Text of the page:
Good news for fish and wildlife programs that have been underfunded for decades. The Recovering America’s Wildlife Act (HR5650) bill announced yesterday offers hope for bipartisan support that would vastly increase funding for state programs. —AFS Policy Director Tom Bigford
Washington, DC (July 7, 2016) –Yesterday, Congressman Don Young (R-AK) and Congresswoman Debbie Dingell (D-MI) introduced the bipartisan Recovering America’s Wildlife Act (HR5650) calling for $1.3 billion in existing revenue from the development of energy and mineral resources on federal lands and waters be dedicated to the Wildlife Conservation Restoration Program to conserve a full array of fish and wildlife.
The Blue Ribbon Panel on Sustaining America’s Diverse Fish and Wildlife Resources, comprised of national business and conservation leaders, convened in 2015 to recommend a new mechanism to sustainably fund fish and wildlife conservation. In March 2016, the Panel recommended that a $1.3 billion trust fund be created using existing fees from energy and mineral development on federal lands and water to support implementation of State Wildlife Action Plans in every state, territory and the District of Columbia.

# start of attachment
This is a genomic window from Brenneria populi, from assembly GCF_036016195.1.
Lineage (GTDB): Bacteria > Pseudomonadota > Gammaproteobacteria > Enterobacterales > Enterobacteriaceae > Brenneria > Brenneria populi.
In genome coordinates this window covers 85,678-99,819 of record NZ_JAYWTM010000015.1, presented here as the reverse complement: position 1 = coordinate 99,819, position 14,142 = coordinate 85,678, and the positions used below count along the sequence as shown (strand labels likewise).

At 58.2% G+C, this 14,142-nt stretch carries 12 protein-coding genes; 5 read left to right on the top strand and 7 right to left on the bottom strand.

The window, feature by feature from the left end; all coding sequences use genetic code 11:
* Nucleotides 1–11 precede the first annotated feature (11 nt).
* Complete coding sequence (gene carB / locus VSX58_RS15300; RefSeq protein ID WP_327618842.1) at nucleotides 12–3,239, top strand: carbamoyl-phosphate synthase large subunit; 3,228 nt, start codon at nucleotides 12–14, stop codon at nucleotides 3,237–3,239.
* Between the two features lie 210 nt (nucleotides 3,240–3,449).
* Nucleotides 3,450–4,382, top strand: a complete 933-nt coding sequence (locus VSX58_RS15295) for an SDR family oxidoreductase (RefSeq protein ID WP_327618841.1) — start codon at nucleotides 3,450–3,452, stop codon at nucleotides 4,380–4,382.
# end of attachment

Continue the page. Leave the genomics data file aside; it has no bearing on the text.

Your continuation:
If passed into law, this would be the largest infusion of funding for state-based fish and wildlife conservation in a generation. —Director of Conservation Initiatives, Association of Fish and Wildlife Agencies, Mark Humpert
“It has been proven over the decades that incredible gains in species conservation have been made with dedicated sources of funding,” Rep. Dingell said. “The Restoring America’s Wildlife Act builds off the successes of previous efforts including Pittman-Robertson, Dingell-Johnson, and the Land and Water Conservation Fund by giving state fish and wildlife agencies additional resources they need to proactively manage at-risk wildlife species.” —Congresswoman Debbie Dingell
“We have a once in a generation opportunity to save thousands of at-risk wildlife species by investing in proactive, collaborative conservation. By modernizing how we fund conservation of the full diversity of wildlife, we will bolster our natural resources, strengthen our outdoor recreation economy, reduce regulatory uncertainty, improve public health, and bolster community resilience.”
— President and Chief Executive Officer of the National Wildlife Federation Collin O’Mara